by Dave Brinker
Did you ever get in trouble with your mother -- as an adult? Well, I did! The
year was 1987 and I was conducting research for the Department of Natural
Resources (DNR) on colonial nesting water birds while living in a comfortable
but rustic, 50-year-old pine-paneled hunting lodge on tiny, uninhabited Tizzard
Island in Chincoteague Bay.
Electricity at our outpost consisted of 12-volt service from marine batteries
that we charged on the mainland. Running water was a shallow well and hand pump
next to the kitchen sink. The “facilities” were the new outhouse out back, and
we cooked on two stoves fired by wood or propane. That first spring out there,
my wife boasted to her mother of cooking dinner on a wood stove as we opened up
the field station over a cool Easter weekend. Refrigeration was a 1930s-style
icebox with ice hauled from Salisbury; a 100-pound block lasted a week during
April and May but barely two days in the heat of summer. And with no such thing
as cell phone service back then, the island was a remote and wonderful place to
spend two summers doing research.
The trouble with my mother started when I was fortunate enough to find the first
brown pelican (Pelicanus occidentalis) nest ever recorded in the state.
While this was great news for the Maryland Colonial Water Bird Project, we
wanted to keep it quiet until the eggs hatched. My field crew was sworn to
secrecy and only one person within DNR knew of the nest. I didn’t even tell my
research counterpart on the Chesapeake Bay side of the Delmarva Peninsula!
Once the eggs hatched, we contacted the local news media with this “feel good”
story. Little did we expect that news of this nest would make the front page of
the Baltimore Sun and even get picked up by the national wire services!
I’m getting to the part about the trouble with Mom…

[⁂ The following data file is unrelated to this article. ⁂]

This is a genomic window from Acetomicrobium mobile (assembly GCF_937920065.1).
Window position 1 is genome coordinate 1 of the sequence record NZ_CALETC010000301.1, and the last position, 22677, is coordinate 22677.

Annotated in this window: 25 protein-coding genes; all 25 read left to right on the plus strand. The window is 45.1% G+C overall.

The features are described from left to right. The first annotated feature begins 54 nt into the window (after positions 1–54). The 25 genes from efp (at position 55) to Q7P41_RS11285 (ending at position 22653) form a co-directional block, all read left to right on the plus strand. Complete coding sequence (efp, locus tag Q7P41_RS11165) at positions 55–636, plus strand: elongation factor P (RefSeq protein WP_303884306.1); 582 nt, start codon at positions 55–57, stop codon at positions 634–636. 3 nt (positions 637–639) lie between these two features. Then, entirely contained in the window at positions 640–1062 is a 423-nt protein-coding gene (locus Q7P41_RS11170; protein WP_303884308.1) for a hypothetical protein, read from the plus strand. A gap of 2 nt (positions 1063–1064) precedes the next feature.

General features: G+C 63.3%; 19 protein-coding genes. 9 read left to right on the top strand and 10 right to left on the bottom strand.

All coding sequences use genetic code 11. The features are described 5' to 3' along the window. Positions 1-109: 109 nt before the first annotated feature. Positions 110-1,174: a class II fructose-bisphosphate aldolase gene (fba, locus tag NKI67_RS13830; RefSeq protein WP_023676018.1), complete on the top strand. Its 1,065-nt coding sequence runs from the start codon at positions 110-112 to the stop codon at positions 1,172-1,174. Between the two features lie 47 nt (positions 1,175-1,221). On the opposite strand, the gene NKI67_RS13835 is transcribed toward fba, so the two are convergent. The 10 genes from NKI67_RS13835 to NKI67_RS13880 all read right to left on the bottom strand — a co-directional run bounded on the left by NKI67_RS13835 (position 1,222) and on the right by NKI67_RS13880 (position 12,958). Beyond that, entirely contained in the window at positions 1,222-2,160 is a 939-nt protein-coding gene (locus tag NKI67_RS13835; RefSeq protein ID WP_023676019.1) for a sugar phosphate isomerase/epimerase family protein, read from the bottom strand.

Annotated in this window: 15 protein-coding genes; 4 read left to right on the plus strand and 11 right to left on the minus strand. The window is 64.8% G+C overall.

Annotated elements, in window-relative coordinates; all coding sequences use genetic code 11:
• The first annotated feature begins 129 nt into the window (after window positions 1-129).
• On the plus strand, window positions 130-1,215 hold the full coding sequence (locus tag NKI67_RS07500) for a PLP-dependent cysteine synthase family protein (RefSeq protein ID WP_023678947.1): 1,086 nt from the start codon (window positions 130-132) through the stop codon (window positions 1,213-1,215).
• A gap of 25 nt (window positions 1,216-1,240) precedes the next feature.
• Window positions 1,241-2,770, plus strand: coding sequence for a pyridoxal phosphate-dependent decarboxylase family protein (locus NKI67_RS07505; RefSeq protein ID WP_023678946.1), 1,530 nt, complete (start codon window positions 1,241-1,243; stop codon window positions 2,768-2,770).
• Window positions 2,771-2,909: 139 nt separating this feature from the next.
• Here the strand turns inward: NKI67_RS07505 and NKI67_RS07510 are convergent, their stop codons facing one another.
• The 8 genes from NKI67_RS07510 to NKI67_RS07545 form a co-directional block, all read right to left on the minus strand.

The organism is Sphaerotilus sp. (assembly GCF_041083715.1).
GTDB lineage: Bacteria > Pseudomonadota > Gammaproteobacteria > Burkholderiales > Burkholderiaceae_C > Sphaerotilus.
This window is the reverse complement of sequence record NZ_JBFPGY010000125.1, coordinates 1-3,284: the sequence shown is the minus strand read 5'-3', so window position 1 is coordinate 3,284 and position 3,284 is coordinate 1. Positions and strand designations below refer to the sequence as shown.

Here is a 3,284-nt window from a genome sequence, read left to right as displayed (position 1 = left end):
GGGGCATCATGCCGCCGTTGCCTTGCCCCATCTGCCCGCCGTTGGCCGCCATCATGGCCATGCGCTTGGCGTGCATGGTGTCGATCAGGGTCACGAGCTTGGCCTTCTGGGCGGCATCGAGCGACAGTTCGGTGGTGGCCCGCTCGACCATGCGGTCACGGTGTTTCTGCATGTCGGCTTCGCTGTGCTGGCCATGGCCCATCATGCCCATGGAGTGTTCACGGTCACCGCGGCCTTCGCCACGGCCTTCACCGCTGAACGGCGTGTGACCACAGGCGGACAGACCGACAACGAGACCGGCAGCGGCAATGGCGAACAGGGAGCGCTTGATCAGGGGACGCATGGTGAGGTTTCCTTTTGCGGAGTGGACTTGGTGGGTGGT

My father and his cousin, both Cumberland natives, left Maryland as young men in
the late 1940s to work in the factories of Milwaukee, but their hearts remained
along the Potomac River. When Cousin Jimmy read in USA Today’s Maryland
Roundup that I had discovered the state’s first brown pelican nest, he
immediately called Dad. And that was it for Mom. Why, she wanted to know, did
she hear such exciting news from a newspaper rather than from her own son! As
was the case in my younger days, no excuse was acceptable, not even the argument
that we didn’t have a phone on the island. She never let me forget that breach
of family etiquette, even years later while birding on Delmarva with her young
grandson. But as with any good tale, the trouble I got into was well worth it;
my life and the lives of many have been enhanced by brown pelicans ever since.
A Species on the Edge
Rewind 40 years. The mid-20th century was the time of the great environmentalist
Rachel Carson’s revolutionary publication, Silent Spring. Brown pelican
populations nationwide had been seriously reduced as a result of the use of the
pesticide DDT, which caused the birds to lay paper-thin eggshells that could not
be incubated properly. Virtually extirpated from the Gulf Coast and very
seriously reduced in Florida and the Carolinas, pelicans were listed by the U.S.
Fish and Wildlife Service as a threatened species. When the pesticide was
finally banned in the 1970s, populations slowly began to recover, first on the
Atlantic Coast and eventually on the Gulf as well. So the 1987 story of
Maryland’s first brown pelican nest in recorded history was indeed big news!
As they gained their flight feathers and neared the age of fledgling, Maryland’s
first five brown pelican chicks were banded with U.S. Fish & Wildlife Service
bird bands. Why all the fuss? This was a unique opportunity to document and
monitor an expanding bird population, to understand the expansion of pelicans
north along the Atlantic Coast.
In order to conserve and protect the species, DNR needs to know where the
pelicans from Maryland spend their winter and how successful their breeding
colonies are each year. Counting the number of breeding pairs and banding their
offspring each season provides a good way to assess the reproductive output of
the Maryland population. Since those first five, over 95 percent of the chicks
raised in the state each summer have been banded.
Maryland also cooperates with the Virginia Division Game & Inland Fisheries to
study the large pelican colony that exists across the MD-VA line on the group of
islands, some little more than sandbars, that make up the Smith Island
archipelago. As of the end of 2005, over 11,600 pelican chicks had been banded.
Hundreds have also been fitted with blue leg bands bearing easily readable codes
to increase recovery information.
Far & Wide
The banding effort has provided us with wonderful insights into the movements of
Mid-Atlantic-born brown pelicans. The first recorded in Maine was a juvenile